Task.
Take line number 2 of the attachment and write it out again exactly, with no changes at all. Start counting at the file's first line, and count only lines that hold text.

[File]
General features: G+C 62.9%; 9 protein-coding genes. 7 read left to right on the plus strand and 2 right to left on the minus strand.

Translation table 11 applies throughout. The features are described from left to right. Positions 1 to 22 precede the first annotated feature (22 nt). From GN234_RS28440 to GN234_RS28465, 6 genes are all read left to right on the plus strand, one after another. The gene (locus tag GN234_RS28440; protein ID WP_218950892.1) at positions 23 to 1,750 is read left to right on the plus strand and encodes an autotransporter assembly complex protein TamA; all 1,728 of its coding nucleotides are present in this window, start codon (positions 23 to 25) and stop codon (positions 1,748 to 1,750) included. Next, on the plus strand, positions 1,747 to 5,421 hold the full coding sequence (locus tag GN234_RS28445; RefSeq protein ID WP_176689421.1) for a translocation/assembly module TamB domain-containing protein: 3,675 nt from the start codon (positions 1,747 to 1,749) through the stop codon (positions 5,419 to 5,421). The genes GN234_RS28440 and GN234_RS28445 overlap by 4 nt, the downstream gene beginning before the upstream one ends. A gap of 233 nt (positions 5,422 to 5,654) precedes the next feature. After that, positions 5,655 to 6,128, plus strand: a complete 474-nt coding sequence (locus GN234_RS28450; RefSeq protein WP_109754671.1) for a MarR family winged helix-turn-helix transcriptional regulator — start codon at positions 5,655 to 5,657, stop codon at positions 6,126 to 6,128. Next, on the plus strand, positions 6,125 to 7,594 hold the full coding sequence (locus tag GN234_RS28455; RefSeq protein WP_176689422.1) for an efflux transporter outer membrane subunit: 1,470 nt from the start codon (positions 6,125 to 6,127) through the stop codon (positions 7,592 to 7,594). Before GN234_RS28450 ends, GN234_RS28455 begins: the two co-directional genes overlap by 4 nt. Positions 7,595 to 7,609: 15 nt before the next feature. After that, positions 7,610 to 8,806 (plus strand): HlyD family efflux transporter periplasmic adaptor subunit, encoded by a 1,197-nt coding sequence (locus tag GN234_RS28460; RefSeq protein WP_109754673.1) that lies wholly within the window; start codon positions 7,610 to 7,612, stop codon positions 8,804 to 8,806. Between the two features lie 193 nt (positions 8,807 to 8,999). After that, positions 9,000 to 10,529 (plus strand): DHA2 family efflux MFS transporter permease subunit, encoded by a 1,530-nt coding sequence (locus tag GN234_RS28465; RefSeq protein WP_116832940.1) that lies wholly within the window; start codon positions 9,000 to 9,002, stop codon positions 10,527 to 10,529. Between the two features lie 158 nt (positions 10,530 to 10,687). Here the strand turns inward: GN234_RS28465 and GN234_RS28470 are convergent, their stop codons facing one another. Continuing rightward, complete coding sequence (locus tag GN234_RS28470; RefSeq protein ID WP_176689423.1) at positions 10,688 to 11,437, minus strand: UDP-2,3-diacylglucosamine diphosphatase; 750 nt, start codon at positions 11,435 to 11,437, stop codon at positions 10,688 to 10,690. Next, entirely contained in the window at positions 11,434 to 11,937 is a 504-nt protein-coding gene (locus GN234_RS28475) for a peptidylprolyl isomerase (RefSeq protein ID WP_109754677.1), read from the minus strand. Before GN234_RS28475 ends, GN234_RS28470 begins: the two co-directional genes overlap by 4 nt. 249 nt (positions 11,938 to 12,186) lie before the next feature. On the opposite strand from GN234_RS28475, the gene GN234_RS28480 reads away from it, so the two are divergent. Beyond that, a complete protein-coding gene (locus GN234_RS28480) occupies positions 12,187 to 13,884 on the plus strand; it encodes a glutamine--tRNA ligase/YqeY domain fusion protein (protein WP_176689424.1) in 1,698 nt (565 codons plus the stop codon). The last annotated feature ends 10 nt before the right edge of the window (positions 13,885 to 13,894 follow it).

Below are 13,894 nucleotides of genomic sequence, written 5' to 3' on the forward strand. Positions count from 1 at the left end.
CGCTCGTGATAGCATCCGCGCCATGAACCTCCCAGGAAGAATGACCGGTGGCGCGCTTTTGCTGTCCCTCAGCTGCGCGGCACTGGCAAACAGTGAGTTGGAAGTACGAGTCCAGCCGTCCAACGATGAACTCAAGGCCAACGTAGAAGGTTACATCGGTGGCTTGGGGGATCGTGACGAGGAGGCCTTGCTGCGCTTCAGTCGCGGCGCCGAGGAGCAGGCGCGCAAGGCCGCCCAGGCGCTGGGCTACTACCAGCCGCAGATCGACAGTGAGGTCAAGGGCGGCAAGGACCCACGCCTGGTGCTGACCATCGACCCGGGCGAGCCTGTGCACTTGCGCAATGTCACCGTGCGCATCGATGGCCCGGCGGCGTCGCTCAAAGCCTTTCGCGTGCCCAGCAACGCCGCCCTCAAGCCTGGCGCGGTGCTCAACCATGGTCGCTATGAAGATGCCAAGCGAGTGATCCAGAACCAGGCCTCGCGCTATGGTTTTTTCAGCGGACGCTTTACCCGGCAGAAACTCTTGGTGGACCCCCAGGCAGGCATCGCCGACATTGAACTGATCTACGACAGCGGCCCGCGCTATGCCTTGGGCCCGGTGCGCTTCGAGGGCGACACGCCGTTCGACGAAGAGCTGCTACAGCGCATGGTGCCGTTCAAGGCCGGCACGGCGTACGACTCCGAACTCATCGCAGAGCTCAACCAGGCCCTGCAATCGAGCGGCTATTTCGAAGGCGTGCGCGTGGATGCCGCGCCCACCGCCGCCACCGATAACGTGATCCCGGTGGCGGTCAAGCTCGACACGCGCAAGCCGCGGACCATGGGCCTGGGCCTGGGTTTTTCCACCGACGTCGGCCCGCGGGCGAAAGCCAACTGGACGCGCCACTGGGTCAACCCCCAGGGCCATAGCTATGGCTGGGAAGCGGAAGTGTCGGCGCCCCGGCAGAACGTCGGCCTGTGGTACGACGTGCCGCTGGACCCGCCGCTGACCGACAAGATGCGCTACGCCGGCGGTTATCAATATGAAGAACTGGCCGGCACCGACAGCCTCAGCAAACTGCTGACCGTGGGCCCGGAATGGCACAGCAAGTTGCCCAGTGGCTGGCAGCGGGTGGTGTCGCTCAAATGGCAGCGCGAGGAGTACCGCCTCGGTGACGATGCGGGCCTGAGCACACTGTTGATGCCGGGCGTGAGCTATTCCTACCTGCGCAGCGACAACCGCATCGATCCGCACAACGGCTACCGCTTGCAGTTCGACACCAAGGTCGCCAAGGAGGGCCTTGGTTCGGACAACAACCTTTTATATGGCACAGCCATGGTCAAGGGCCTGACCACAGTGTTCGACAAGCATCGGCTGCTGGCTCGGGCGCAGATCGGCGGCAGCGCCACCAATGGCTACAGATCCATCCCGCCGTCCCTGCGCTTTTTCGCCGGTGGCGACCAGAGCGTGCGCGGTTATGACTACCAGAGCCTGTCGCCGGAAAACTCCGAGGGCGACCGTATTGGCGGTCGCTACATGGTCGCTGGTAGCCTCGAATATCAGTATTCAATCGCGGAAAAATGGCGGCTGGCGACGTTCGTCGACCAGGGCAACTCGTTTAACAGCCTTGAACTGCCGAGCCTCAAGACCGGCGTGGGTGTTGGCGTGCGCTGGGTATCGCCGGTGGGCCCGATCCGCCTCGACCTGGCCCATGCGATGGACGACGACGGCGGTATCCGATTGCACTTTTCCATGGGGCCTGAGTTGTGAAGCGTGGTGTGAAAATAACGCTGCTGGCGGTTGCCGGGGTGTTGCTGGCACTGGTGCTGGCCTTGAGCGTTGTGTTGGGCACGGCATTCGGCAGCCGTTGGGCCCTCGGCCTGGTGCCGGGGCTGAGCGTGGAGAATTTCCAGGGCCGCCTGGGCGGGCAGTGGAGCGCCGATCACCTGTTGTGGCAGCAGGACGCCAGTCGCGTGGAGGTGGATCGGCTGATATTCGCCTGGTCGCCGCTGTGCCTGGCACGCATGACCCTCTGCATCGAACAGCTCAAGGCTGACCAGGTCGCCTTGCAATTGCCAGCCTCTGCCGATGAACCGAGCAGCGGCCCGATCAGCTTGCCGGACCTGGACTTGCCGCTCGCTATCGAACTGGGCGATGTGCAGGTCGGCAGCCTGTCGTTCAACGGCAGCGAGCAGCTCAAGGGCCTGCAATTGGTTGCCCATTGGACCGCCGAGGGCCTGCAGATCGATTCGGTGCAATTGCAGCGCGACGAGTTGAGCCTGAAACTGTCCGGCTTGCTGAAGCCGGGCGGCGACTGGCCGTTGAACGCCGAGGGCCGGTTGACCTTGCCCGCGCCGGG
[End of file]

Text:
Translation table 11 applies throughout. The features are described from left to right. Positions 1 to 22 precede the first annotated feature (22 nt). From GN234_RS28440 to GN234_RS28465, 6 genes are all read left to right on the plus strand, one after another. The gene (locus tag GN234_RS28440; protein ID WP_218950892.1) at positions 23 to 1,750 is read left to right on the plus strand and encodes an autotransporter assembly complex protein TamA; all 1,728 of its coding nucleotides are present in this window, start codon (positions 23 to 25) and stop codon (positions 1,748 to 1,750) included. Next, on the plus strand, positions 1,747 to 5,421 hold the full coding sequence (locus tag GN234_RS28445; RefSeq protein ID WP_176689421.1) for a translocation/assembly module TamB domain-containing protein: 3,675 nt from the start codon (positions 1,747 to 1,749) through the stop codon (positions 5,419 to 5,421). The genes GN234_RS28440 and GN234_RS28445 overlap by 4 nt, the downstream gene beginning before the upstream one ends. A gap of 233 nt (positions 5,422 to 5,654) precedes the next feature. After that, positions 5,655 to 6,128, plus strand: a complete 474-nt coding sequence (locus GN234_RS28450; RefSeq protein WP_109754671.1) for a MarR family winged helix-turn-helix transcriptional regulator — start codon at positions 5,655 to 5,657, stop codon at positions 6,126 to 6,128. Next, on the plus strand, positions 6,125 to 7,594 hold the full coding sequence (locus tag GN234_RS28455; RefSeq protein WP_176689422.1) for an efflux transporter outer membrane subunit: 1,470 nt from the start codon (positions 6,125 to 6,127) through the stop codon (positions 7,592 to 7,594). Before GN234_RS28450 ends, GN234_RS28455 begins: the two co-directional genes overlap by 4 nt. Positions 7,595 to 7,609: 15 nt before the next feature. After that, positions 7,610 to 8,806 (plus strand): HlyD family efflux transporter periplasmic adaptor subunit, encoded by a 1,197-nt coding sequence (locus tag GN234_RS28460; RefSeq protein WP_109754673.1) that lies wholly within the window; start codon positions 7,610 to 7,612, stop codon positions 8,804 to 8,806. Between the two features lie 193 nt (positions 8,807 to 8,999). After that, positions 9,000 to 10,529 (plus strand): DHA2 family efflux MFS transporter permease subunit, encoded by a 1,530-nt coding sequence (locus tag GN234_RS28465; RefSeq protein WP_116832940.1) that lies wholly within the window; start codon positions 9,000 to 9,002, stop codon positions 10,527 to 10,529. Between the two features lie 158 nt (positions 10,530 to 10,687). Here the strand turns inward: GN234_RS28465 and GN234_RS28470 are convergent, their stop codons facing one another. Continuing rightward, complete coding sequence (locus tag GN234_RS28470; RefSeq protein ID WP_176689423.1) at positions 10,688 to 11,437, minus strand: UDP-2,3-diacylglucosamine diphosphatase; 750 nt, start codon at positions 11,435 to 11,437, stop codon at positions 10,688 to 10,690. Next, entirely contained in the window at positions 11,434 to 11,937 is a 504-nt protein-coding gene (locus GN234_RS28475) for a peptidylprolyl isomerase (RefSeq protein ID WP_109754677.1), read from the minus strand. Before GN234_RS28475 ends, GN234_RS28470 begins: the two co-directional genes overlap by 4 nt. 249 nt (positions 11,938 to 12,186) lie before the next feature. On the opposite strand from GN234_RS28475, the gene GN234_RS28480 reads away from it, so the two are divergent. Beyond that, a complete protein-coding gene (locus GN234_RS28480) occupies positions 12,187 to 13,884 on the plus strand; it encodes a glutamine--tRNA ligase/YqeY domain fusion protein (protein WP_176689424.1) in 1,698 nt (565 codons plus the stop codon). The last annotated feature ends 10 nt before the right edge of the window (positions 13,885 to 13,894 follow it).